The basic formula is to spend less and save more. By doing this, you will gradually increase your net worth.
Many of us have developed a habit of either spending everything we earn or, in many cases, more than we earn. So, how do we start to change the money habits of a lifetime? One way is to create a spending plan…
The idea of making a budget and tracking expenditure can sound like a boring task but it doesn’t have to be.
A spending plan, sounds so much more appealing than the word ‘budget’ and, by taking the time to create one, it really will help you to make smart decisions with your money.
By keeping an eye on what you’re spending, you can spend without worrying because you know the important stuff is taken care of.
How to Create a Spending Plan in 4 Easy Steps
So, what do you need to do?
Start to track your expenditure and by track I mean absolutely everything… This includes the little incidentals, the coffees, the takeaways, the impromptu lunches… Everything.
There are two types of expenditure: Fixed and variable.
Fixed Spending: This is your mortgage or rent, utilities, council tax, car payments etc. It’s the things you have to pay every month, and it’s usually pretty much fixed.
Variable Spending: These are the things that change from month to month, which include groceries, dining out, household spending, birthdays, going out, clothes etc.
The uncomfortable truth is that many of us waste money on things that are not in alignment with our values.
Once you’ve started to really pay attention to your spending, you’ll gradually start to uncover where your priorities lie! Or, it’ll highlight something else… where you’ve been wasting money…
Just because you’ve been spending money on something, it doesn’t automatically make it a priority.
So, it’s really important to identify your financial priorities and assess whether your spending is in alignment with:
- Your values; and
- Your financial goals.
When you have an understanding of your values i.e. the things that are truly important to you, and the financial goals that are aligned with those values, then you can start to think about putting a portion of your regular income towards meeting those goals.
Generally, financial goals fall into 3 categories… short, medium and long term.
- Short term (up to 5 years) – this is for things like a new car, a holiday or perhaps an amount of money set aside for an unexpected expense;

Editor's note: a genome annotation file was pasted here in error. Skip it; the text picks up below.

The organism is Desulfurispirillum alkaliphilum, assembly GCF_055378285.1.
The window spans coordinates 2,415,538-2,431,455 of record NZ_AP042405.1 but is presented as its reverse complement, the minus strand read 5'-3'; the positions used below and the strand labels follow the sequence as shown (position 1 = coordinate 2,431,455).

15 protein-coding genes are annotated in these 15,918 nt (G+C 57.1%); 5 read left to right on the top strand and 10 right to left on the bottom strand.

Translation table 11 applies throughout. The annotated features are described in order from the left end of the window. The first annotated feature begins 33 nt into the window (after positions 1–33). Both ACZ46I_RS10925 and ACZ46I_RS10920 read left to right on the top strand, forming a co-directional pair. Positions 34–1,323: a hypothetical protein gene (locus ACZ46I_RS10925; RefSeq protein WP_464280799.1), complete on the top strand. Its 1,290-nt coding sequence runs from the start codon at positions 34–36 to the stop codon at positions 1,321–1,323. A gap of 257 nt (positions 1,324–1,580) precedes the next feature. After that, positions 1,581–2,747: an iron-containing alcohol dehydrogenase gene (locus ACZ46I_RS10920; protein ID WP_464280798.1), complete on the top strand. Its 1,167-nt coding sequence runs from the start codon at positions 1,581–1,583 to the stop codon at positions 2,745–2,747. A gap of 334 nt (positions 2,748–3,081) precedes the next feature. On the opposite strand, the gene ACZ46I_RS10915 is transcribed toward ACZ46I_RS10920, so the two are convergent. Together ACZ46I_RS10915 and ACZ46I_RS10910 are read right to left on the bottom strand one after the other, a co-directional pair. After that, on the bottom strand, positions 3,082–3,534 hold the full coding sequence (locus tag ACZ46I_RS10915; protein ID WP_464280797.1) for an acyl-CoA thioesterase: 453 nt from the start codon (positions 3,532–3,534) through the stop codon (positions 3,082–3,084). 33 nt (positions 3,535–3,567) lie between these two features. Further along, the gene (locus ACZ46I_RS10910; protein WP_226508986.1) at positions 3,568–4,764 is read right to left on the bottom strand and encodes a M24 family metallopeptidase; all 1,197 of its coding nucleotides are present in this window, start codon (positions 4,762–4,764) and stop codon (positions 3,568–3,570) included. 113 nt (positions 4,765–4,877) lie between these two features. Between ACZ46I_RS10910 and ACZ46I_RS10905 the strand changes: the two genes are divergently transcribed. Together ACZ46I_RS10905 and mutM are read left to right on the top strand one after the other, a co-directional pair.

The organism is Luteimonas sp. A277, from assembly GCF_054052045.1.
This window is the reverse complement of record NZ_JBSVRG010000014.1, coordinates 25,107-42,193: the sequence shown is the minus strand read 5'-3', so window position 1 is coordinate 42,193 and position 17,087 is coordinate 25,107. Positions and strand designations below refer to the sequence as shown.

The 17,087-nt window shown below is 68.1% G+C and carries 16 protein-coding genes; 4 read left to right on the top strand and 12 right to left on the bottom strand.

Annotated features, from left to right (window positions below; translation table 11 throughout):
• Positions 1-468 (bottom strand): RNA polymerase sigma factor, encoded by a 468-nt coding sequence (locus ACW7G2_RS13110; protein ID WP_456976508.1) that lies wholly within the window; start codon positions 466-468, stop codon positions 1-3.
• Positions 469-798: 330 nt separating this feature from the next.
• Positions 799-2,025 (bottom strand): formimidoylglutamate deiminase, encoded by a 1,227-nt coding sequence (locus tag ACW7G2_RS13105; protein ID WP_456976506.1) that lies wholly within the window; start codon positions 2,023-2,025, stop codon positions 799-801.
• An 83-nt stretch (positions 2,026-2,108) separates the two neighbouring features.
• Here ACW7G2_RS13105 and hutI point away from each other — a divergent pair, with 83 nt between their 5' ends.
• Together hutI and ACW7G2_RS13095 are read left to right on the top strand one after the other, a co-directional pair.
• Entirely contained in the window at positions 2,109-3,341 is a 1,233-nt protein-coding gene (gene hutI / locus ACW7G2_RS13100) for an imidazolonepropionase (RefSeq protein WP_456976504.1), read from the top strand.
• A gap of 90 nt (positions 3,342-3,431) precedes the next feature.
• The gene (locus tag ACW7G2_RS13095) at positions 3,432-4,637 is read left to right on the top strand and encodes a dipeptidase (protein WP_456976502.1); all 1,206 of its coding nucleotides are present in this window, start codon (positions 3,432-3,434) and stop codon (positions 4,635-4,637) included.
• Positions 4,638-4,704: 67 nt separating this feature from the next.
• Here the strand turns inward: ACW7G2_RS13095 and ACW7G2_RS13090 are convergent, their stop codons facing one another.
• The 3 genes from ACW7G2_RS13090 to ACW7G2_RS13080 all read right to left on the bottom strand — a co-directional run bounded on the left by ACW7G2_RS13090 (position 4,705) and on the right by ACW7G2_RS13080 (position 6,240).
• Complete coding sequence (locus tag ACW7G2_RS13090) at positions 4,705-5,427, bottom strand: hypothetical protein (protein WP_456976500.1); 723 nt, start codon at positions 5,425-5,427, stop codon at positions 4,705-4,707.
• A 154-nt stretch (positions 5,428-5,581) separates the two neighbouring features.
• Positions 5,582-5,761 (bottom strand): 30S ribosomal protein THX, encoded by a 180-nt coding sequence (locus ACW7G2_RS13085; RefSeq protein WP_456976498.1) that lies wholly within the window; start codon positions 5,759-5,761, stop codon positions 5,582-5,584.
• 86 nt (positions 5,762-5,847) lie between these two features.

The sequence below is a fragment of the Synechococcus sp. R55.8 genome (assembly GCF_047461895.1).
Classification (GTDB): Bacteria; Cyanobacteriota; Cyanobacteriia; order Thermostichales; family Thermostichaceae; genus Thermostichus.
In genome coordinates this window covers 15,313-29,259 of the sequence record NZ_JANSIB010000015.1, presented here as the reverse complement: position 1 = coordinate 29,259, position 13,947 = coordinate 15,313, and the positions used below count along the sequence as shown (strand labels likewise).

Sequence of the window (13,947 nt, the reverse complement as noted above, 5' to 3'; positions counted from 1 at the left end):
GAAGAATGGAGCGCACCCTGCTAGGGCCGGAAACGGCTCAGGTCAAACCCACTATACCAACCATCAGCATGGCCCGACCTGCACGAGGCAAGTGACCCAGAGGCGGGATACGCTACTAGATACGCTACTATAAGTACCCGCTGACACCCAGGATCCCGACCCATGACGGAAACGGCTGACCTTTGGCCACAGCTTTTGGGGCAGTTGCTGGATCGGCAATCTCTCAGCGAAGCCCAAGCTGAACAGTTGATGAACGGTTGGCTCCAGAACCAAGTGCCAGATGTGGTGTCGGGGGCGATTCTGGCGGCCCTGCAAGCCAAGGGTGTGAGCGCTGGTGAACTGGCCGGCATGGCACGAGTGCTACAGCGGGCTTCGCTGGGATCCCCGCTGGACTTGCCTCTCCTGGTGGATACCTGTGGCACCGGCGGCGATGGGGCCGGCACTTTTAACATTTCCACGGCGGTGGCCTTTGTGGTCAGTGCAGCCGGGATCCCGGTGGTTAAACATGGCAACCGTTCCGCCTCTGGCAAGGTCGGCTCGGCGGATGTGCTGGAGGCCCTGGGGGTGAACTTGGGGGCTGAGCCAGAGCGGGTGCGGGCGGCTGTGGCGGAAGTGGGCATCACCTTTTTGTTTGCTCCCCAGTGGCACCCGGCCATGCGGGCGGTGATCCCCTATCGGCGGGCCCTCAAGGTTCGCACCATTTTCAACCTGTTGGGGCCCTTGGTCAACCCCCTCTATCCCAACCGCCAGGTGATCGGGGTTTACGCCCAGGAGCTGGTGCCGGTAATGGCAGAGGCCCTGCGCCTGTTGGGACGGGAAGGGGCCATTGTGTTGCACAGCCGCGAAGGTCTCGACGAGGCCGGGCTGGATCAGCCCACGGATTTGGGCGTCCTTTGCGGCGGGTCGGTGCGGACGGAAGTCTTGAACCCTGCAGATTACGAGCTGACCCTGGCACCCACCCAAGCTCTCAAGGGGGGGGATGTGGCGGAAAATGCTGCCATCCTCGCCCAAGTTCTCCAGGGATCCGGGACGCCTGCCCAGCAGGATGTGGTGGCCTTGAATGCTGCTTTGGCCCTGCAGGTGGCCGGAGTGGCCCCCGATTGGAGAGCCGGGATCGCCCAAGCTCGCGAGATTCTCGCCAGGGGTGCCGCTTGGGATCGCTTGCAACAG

- Medium term (5-10 years) – this could be for things like children’s school fees, savings for a child’s wedding or a once in a lifetime holiday;
- Long term (10 years plus) – again children’s university fees could be lumped into this category, as could retirement savings.
The plan is then to take your monthly income and allocate the right amount in each pot to ensure you will meet each of your financial goals.
Whatever you have left is the amount you can allocate towards your variable expenditure.
Once you have your amounts allocated, providing you stay within your spending plan, you will be increasing your net worth.
To keep on top of this, use one debit card or credit card for all of your variable expenditure so that you can keep an eye on your spending throughout the month.
You can make your savings automatic by putting in place a standing order. This will make sure the money earmarked for your financial goals never hits your bank account, helping you to resist the urge to spend it!
4. What Can You Do Differently?
Now that you have a good handle on your monthly variable expenses, you can really start to notice whether your spending is in line with your priorities.
If it isn’t, pick one small thing you can consciously start to change to help you spend less and save more over time.
If looking at all of this feels uncomfortable, that is exactly why you should be doing it. If you aren’t currently happy with the way your finances are, you need to do something differently and that’s likely to be the opposite of what you would normally do.
Give it a go and also know that you don’t have to do this alone… Get some help, from people and money experts who can help, if you feel you need some support, to keep you on track.
Have you created a spending plan and stuck to it? Do you feel your financial goals are not aligned with your financial reality? Share with us, we’d love to hear from you!
Image courtesy of Stuart Miles @ Freedigitalimages
Six years ago, Sarah made the decision to qualify as a psychotherapist to enable her to develop her knowledge around money psychology. Her unique approach to financial planning now combines money mind set with practical financial planning. Sarah's mission is to help her clients achieve freedom from financial fears.
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